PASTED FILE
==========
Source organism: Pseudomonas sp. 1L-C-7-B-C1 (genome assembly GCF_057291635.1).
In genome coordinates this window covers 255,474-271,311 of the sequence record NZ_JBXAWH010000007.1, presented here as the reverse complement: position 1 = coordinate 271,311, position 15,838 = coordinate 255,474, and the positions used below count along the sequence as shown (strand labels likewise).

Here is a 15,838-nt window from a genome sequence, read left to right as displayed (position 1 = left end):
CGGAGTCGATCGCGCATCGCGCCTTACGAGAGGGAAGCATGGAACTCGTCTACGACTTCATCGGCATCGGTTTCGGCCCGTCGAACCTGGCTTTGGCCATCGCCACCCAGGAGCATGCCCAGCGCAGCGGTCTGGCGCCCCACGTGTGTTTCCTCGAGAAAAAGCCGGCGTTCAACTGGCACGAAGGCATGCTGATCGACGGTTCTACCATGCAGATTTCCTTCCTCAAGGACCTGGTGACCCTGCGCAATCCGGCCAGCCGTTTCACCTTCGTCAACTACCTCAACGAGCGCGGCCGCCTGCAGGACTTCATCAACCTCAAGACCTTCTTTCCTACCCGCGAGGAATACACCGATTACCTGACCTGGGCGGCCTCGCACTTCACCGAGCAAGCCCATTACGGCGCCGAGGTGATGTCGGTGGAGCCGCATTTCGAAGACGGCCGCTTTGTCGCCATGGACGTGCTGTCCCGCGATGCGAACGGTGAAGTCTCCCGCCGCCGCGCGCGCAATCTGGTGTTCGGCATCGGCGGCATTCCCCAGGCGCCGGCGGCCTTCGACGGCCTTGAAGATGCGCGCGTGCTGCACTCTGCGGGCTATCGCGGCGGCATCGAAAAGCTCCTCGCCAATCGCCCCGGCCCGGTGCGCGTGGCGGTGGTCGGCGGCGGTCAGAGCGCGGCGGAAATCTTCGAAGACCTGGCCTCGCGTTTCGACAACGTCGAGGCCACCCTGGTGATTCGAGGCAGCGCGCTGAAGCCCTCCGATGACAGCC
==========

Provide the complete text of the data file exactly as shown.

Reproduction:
Source organism: Pseudomonas sp. 1L-C-7-B-C1 (genome assembly GCF_057291635.1).
In genome coordinates this window covers 255,474-271,311 of the sequence record NZ_JBXAWH010000007.1, presented here as the reverse complement: position 1 = coordinate 271,311, position 15,838 = coordinate 255,474, and the positions used below count along the sequence as shown (strand labels likewise).

Here is a 15,838-nt window from a genome sequence, read left to right as displayed (position 1 = left end):
CGGAGTCGATCGCGCATCGCGCCTTACGAGAGGGAAGCATGGAACTCGTCTACGACTTCATCGGCATCGGTTTCGGCCCGTCGAACCTGGCTTTGGCCATCGCCACCCAGGAGCATGCCCAGCGCAGCGGTCTGGCGCCCCACGTGTGTTTCCTCGAGAAAAAGCCGGCGTTCAACTGGCACGAAGGCATGCTGATCGACGGTTCTACCATGCAGATTTCCTTCCTCAAGGACCTGGTGACCCTGCGCAATCCGGCCAGCCGTTTCACCTTCGTCAACTACCTCAACGAGCGCGGCCGCCTGCAGGACTTCATCAACCTCAAGACCTTCTTTCCTACCCGCGAGGAATACACCGATTACCTGACCTGGGCGGCCTCGCACTTCACCGAGCAAGCCCATTACGGCGCCGAGGTGATGTCGGTGGAGCCGCATTTCGAAGACGGCCGCTTTGTCGCCATGGACGTGCTGTCCCGCGATGCGAACGGTGAAGTCTCCCGCCGCCGCGCGCGCAATCTGGTGTTCGGCATCGGCGGCATTCCCCAGGCGCCGGCGGCCTTCGACGGCCTTGAAGATGCGCGCGTGCTGCACTCTGCGGGCTATCGCGGCGGCATCGAAAAGCTCCTCGCCAATCGCCCCGGCCCGGTGCGCGTGGCGGTGGTCGGCGGCGGTCAGAGCGCGGCGGAAATCTTCGAAGACCTGGCCTCGCGTTTCGACAACGTCGAGGCCACCCTGGTGATTCGAGGCAGCGCGCTGAAGCCCTCCGATGACAGCC